University of Khartoum

Molecular Genetics and Phenotypic Characterization of Some Beef Quality Traits in Baggara Cattle

Molecular Genetics and Phenotypic Characterization of Some Beef Quality Traits in Baggara Cattle

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Title: Molecular Genetics and Phenotypic Characterization of Some Beef Quality Traits in Baggara Cattle
Author: Omer, Romaz Mohammed Ahmed
Abstract: The objectives of the present study were to estimate the allele and genotype frequencies of single nucleotide polymorphisms (SNP) of the growth hormone1 (GH) locus, the Insulin-Like Growth Factor Gene (IGF1) and the Leptin gene (Lep) and to test the association between genotypes and meat quality traits of two subtypes of Baggara cattle (Nialawy and Messeiri). Sequencing and sequence analysis of the target regions were carried out. The present investigation was carried out on 130 Baggara bulls of 4-5 years average age, divided into two groups according to sub-type; 65 Nyalawi and 65 Mesairi. They were finished in the traditional feedlot system and slaughtered in Ganawa abattoir in Omdurman locality, Khartoum state. Slaughter weight, carcass weight and dressing percentage were determined. One hundred and thirty meat samples were cut from the Longissmus dorsi thoracis muscles within 1hour post-slaughter for analysis of some meat quality traits using standard methods. One hundred and thirty blood samples from jugular vein (3-5 ml) from each bull were collected in EDTA tubes for DNA extraction using guanidine chloride protocol, analysis involved PCR-RFLP and sequencing. Statistical analysis was done using ANOVA, Chi-square, Bio-Eedit and MEGA programs for sequence analysis and estimating genetic distances. The results revealed a significant difference between the two subtypes in live weight, hot carcass weight, dressing percentage, myofibril fragmentation index(MFI),water holding capacity(WHC), cooking loss , fat percentage, moisture, and ash content. There was a high genetic similarity in SNP at position 2141C>G of growth hormone 1 gene (GH1) in exon 5.There were insignificant (P>0.05) differences between the two breed subtypes in SNP C>T at position -472 in the 5-noncoding region of the IGF-1 gene upstream from the ATG codon. However, the frequencies of mutant homozygotes (TT) were very low and existed only in the Mesairi subtype and the heterozygote (CT) genotype existed in the two subtypes. The associations between IGF1 genotypes and the meat quality traits were not significant(P>0.05). The analysis of variance showed that differences between IGF1 genotypes in all traits studied were not significant except in fat content (significant, P<0.05). Breed x IGF1 genotypes interactions were not significant (P>0.05) except in MFI which was close to significance (P=0.079). There was a significant (P>0.05) associations in SNP C>T of the leptin gene between breed subtypes, carcass weight, dressing and fat percentages. The association with MFI was close to significance (P=0.072) and the association with live weight, WHC, cooking loss and meat chemical composition were not significant (P>0.05). Leptin genotypes effects on WHC were significant (P<0.05) but were not significant on the remaining traits. Leptin genotypes interactions with breeds were not significant (P>0.05). The study recommended the use of molecular markers will offer a great potential to improve efficiency of animal breeding for meat quality traits. The effect of the mutations in exon five of GH1, 5- flanking region of IGF1 and exon 2 in the leptin gene should be investigated in all subtypes of Sudanese Baggara cattle while also evaluating their interactions with other functional SNPs. Further research in other regions of the sequence of these genes and other candidate genes affecting meat quality traits is also recommended.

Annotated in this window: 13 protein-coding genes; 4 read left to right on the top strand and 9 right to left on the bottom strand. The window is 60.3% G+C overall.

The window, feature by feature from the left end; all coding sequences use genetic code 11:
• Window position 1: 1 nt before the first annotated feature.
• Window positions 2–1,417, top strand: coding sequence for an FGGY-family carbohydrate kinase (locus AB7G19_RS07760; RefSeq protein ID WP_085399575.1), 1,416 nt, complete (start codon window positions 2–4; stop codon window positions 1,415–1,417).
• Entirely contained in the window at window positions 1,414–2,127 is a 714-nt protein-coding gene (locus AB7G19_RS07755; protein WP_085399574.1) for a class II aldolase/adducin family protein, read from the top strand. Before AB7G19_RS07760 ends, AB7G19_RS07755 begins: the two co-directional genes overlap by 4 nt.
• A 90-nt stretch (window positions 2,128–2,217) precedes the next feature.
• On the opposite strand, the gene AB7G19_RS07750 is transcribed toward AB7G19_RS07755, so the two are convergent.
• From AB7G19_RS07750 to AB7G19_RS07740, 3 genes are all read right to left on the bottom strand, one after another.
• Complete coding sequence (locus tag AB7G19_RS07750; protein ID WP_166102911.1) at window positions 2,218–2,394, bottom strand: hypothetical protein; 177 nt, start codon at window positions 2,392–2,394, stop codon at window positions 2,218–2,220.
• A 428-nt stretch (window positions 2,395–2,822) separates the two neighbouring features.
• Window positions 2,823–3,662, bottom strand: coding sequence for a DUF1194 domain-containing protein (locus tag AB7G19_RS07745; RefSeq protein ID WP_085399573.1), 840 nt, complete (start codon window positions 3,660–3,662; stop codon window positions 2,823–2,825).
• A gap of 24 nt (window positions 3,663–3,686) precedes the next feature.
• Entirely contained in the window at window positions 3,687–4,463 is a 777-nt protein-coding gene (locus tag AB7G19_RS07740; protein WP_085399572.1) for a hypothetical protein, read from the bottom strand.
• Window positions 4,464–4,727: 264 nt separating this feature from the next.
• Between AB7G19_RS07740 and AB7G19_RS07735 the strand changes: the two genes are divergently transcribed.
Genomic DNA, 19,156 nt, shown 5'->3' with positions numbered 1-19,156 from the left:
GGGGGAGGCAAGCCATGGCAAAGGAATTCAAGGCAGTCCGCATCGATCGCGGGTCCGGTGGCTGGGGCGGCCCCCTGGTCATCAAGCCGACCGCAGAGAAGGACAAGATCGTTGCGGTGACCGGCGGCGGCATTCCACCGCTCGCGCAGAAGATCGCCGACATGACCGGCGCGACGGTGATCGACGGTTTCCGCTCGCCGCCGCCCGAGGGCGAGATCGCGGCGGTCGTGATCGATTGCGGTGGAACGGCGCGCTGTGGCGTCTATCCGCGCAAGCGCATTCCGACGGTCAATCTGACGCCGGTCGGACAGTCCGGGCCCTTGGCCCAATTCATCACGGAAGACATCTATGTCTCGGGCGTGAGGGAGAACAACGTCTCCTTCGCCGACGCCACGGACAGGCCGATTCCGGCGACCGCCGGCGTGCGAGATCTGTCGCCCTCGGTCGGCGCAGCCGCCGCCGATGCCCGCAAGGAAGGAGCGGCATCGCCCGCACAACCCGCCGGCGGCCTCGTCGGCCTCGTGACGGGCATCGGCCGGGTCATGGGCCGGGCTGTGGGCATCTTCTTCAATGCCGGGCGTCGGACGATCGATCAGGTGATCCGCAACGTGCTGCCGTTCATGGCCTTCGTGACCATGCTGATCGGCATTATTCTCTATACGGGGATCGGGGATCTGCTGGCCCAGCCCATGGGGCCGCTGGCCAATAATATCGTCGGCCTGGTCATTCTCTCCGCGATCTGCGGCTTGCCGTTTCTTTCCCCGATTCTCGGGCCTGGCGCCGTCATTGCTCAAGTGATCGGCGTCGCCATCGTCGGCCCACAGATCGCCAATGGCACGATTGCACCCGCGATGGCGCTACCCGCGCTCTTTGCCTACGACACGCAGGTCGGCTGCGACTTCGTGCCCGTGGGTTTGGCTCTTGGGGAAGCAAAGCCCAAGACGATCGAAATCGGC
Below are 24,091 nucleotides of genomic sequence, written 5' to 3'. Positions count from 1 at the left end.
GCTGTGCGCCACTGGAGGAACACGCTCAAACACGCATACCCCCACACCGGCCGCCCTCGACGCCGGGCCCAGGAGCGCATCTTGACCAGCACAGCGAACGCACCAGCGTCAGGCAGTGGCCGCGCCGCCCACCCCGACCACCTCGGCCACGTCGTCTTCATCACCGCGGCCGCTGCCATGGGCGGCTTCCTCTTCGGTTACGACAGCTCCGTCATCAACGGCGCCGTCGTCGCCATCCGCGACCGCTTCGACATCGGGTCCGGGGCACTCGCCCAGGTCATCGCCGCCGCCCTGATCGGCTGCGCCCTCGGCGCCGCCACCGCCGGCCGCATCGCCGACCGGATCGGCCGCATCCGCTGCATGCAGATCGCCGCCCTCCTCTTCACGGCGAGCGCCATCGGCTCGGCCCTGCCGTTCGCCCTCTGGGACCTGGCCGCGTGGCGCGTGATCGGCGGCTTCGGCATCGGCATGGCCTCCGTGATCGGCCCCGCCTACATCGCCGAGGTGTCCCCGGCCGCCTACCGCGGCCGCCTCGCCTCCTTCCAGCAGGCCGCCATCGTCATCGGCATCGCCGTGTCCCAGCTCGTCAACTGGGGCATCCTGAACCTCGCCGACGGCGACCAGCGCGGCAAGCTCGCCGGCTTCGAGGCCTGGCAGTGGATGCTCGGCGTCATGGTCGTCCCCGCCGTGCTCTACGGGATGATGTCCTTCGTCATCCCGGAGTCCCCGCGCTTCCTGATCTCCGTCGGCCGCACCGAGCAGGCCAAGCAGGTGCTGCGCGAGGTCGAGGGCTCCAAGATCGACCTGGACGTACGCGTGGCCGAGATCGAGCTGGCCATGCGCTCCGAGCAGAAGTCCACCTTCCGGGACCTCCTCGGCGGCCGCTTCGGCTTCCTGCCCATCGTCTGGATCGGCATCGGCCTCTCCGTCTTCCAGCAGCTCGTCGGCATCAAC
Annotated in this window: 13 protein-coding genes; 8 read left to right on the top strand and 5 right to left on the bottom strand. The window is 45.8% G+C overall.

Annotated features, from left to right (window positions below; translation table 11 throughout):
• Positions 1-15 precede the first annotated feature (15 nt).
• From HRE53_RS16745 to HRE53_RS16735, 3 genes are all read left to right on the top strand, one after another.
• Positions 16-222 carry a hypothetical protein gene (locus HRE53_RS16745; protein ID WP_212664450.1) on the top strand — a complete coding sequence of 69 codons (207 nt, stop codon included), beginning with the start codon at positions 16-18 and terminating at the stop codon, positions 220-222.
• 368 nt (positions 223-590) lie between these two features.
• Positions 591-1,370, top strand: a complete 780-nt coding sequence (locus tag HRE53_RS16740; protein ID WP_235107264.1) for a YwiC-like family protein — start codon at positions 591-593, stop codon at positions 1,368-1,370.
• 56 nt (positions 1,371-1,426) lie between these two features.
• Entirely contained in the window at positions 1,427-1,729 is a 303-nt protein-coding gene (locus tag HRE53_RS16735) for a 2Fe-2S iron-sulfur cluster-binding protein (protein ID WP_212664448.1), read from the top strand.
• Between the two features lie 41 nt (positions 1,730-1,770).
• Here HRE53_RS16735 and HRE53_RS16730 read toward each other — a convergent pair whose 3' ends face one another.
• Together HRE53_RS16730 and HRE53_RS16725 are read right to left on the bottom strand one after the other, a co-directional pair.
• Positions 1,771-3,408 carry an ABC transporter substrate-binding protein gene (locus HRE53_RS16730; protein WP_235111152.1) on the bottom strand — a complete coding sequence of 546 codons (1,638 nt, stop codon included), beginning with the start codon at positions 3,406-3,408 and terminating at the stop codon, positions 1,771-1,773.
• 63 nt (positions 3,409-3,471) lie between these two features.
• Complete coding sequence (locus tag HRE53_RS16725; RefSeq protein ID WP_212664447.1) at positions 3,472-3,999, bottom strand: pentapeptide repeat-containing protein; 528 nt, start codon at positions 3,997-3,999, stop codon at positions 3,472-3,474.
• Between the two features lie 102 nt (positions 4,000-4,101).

URI: http://khartoumspace.uofk.edu/123456789/25553


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